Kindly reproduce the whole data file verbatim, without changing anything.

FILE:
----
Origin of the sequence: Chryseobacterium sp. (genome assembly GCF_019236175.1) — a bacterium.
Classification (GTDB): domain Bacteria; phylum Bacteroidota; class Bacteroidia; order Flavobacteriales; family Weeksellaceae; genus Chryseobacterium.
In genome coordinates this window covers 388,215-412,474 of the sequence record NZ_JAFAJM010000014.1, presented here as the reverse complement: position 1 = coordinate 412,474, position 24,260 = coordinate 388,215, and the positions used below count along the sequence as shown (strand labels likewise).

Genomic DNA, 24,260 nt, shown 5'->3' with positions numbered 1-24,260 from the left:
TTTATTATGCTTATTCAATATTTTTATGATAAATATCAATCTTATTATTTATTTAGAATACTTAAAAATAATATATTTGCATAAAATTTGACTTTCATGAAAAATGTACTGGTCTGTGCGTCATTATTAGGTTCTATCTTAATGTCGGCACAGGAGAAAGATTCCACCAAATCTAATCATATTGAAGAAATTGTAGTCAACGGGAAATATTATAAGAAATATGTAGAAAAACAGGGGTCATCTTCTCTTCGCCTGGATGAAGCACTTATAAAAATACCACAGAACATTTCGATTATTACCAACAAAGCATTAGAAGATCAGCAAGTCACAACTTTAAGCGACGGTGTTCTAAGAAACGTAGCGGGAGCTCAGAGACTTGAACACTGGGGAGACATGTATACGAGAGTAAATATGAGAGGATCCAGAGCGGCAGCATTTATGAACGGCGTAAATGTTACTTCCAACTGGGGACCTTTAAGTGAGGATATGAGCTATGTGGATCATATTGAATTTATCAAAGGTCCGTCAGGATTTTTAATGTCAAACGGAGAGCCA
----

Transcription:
Origin of the sequence: Chryseobacterium sp. (genome assembly GCF_019236175.1) — a bacterium.
Classification (GTDB): domain Bacteria; phylum Bacteroidota; class Bacteroidia; order Flavobacteriales; family Weeksellaceae; genus Chryseobacterium.
In genome coordinates this window covers 388,215-412,474 of the sequence record NZ_JAFAJM010000014.1, presented here as the reverse complement: position 1 = coordinate 412,474, position 24,260 = coordinate 388,215, and the positions used below count along the sequence as shown (strand labels likewise).

Genomic DNA, 24,260 nt, shown 5'->3' with positions numbered 1-24,260 from the left:
TTTATTATGCTTATTCAATATTTTTATGATAAATATCAATCTTATTATTTATTTAGAATACTTAAAAATAATATATTTGCATAAAATTTGACTTTCATGAAAAATGTACTGGTCTGTGCGTCATTATTAGGTTCTATCTTAATGTCGGCACAGGAGAAAGATTCCACCAAATCTAATCATATTGAAGAAATTGTAGTCAACGGGAAATATTATAAGAAATATGTAGAAAAACAGGGGTCATCTTCTCTTCGCCTGGATGAAGCACTTATAAAAATACCACAGAACATTTCGATTATTACCAACAAAGCATTAGAAGATCAGCAAGTCACAACTTTAAGCGACGGTGTTCTAAGAAACGTAGCGGGAGCTCAGAGACTTGAACACTGGGGAGACATGTATACGAGAGTAAATATGAGAGGATCCAGAGCGGCAGCATTTATGAACGGCGTAAATGTTACTTCCAACTGGGGACCTTTAAGTGAGGATATGAGCTATGTGGATCATATTGAATTTATCAAAGGTCCGTCAGGATTTTTAATGTCAAACGGAGAGCCA